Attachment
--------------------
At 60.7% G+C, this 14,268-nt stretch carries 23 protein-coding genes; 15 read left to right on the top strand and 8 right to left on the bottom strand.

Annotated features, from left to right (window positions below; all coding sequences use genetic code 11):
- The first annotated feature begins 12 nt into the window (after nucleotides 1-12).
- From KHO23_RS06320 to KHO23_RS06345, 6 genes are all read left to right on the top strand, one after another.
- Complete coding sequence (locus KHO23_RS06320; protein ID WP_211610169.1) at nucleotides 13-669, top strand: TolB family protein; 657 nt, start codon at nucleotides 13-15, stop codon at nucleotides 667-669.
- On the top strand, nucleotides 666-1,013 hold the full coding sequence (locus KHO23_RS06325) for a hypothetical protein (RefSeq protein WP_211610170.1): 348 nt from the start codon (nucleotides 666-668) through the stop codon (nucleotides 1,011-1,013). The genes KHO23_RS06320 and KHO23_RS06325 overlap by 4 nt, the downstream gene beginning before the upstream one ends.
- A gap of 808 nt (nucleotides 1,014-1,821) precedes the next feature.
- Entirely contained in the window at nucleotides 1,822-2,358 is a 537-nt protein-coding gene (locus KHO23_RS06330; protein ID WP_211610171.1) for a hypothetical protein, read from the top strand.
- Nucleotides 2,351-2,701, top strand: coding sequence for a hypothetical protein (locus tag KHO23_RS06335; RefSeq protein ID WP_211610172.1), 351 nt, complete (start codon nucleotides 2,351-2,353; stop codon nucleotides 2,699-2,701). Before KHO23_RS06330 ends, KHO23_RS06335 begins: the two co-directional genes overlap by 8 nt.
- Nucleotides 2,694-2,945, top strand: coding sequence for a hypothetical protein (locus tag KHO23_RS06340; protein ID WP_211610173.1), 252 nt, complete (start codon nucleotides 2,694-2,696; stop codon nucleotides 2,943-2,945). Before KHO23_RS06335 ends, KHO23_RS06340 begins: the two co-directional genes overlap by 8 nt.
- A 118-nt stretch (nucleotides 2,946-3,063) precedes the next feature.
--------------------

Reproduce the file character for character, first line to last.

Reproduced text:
At 60.7% G+C, this 14,268-nt stretch carries 23 protein-coding genes; 15 read left to right on the top strand and 8 right to left on the bottom strand.

Annotated features, from left to right (window positions below; all coding sequences use genetic code 11):
- The first annotated feature begins 12 nt into the window (after nucleotides 1-12).
- From KHO23_RS06320 to KHO23_RS06345, 6 genes are all read left to right on the top strand, one after another.
- Complete coding sequence (locus KHO23_RS06320; protein ID WP_211610169.1) at nucleotides 13-669, top strand: TolB family protein; 657 nt, start codon at nucleotides 13-15, stop codon at nucleotides 667-669.
- On the top strand, nucleotides 666-1,013 hold the full coding sequence (locus KHO23_RS06325) for a hypothetical protein (RefSeq protein WP_211610170.1): 348 nt from the start codon (nucleotides 666-668) through the stop codon (nucleotides 1,011-1,013). The genes KHO23_RS06320 and KHO23_RS06325 overlap by 4 nt, the downstream gene beginning before the upstream one ends.
- A gap of 808 nt (nucleotides 1,014-1,821) precedes the next feature.
- Entirely contained in the window at nucleotides 1,822-2,358 is a 537-nt protein-coding gene (locus KHO23_RS06330; protein ID WP_211610171.1) for a hypothetical protein, read from the top strand.
- Nucleotides 2,351-2,701, top strand: coding sequence for a hypothetical protein (locus tag KHO23_RS06335; RefSeq protein ID WP_211610172.1), 351 nt, complete (start codon nucleotides 2,351-2,353; stop codon nucleotides 2,699-2,701). Before KHO23_RS06330 ends, KHO23_RS06335 begins: the two co-directional genes overlap by 8 nt.
- Nucleotides 2,694-2,945, top strand: coding sequence for a hypothetical protein (locus tag KHO23_RS06340; protein ID WP_211610173.1), 252 nt, complete (start codon nucleotides 2,694-2,696; stop codon nucleotides 2,943-2,945). Before KHO23_RS06335 ends, KHO23_RS06340 begins: the two co-directional genes overlap by 8 nt.
- A 118-nt stretch (nucleotides 2,946-3,063) precedes the next feature.